Moore: Steph Curry Remains the Warriors’ Most Important Player, and the Rockets Know It
Photo credit: Troy Taormina-USA TODAY Sports. Pictured: Stephen Curry
- Matt Moore evaluates the Rockets-Warriors series as it stands before Game 4, discussing Steph Curry's slump, Kevin Durant's isolation love and the Rockets defense.
- He also hits on the betting market for tonight's affair, including an over/under pick and player props to note.
Well… Houston did what it had to do, or at least half of it. The Rockets took Game 3 vs. the Warriors, protecting homecourt and fending off the dreaded insurmountable-unless-you’re-LeBron situation where the Warriors have three wins against you.
Let’s take a look at where both teams are headed into Game 4…
Golden State Warriors
Kevin Durant’s been awesome. Incredible. Unbelievable. The Rockets will also live with it.
Last year, Durant averaged 10.4 isolation possessions per game against the Rockets. Compare that to the Clippers first-round series where it felt like he was going ISO a lot, and that was only 3.8. This series? 11.0. That’s an insane number of ISOs per game for any non-Rockets team, much less the Warriors!
This is the whole thing: The Warriors lean into what the Rockets want them to do because… well, I don’t really know why. You can say “the switch makes other things difficult,” but they still manage to do it at times. The ball movement stuff still works.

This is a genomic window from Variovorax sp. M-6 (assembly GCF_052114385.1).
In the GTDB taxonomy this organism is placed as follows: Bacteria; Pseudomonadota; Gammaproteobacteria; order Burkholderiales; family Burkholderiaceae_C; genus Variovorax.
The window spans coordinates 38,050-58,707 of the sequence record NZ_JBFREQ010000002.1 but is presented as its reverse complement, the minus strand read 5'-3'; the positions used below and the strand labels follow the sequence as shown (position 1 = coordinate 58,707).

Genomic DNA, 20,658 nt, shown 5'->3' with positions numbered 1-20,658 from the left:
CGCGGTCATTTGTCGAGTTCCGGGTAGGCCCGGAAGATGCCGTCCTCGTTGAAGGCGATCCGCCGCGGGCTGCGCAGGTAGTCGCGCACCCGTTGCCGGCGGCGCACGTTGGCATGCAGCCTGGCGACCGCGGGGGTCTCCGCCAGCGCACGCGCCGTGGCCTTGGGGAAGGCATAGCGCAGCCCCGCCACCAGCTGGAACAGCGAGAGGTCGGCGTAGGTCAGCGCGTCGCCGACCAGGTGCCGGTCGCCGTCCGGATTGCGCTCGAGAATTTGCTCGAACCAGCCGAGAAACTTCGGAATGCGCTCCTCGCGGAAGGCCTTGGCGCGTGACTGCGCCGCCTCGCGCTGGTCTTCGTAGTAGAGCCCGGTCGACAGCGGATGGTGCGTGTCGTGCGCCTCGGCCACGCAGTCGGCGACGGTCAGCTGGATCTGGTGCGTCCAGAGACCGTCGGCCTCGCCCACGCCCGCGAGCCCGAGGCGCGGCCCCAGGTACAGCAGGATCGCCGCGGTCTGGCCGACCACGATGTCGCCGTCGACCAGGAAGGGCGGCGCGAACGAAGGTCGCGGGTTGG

Now, the KD stuff works, too. The Warriors have a 113.7 Offensive Rating with Durant on the floor in this series, which is really good. He’s averaging 36.7 points per game on 44-53-83 splits along with 4.8 rebounds and 4.3 assists.
Here’s what’s fascinating: With Durant on the floor, the offense per 100 possessions is 0.1 points worse than it is with him on the bench, and the Warriors have outscored the Rockets by only 0.8 points per 100 possessions.
With Steph Curry, who has struggled mightily in this series, the offense is 28.7 points/100 better when he’s on the floor. Without Curry, they’re scoring 91 points per 100 possessions, which is catastrophic. The Warriors are +15.1 per 100 possessions in Net Rating with Curry on the floor vs. when he’s on the bench.
And the Rockets know it. Look at how they’re defending Curry: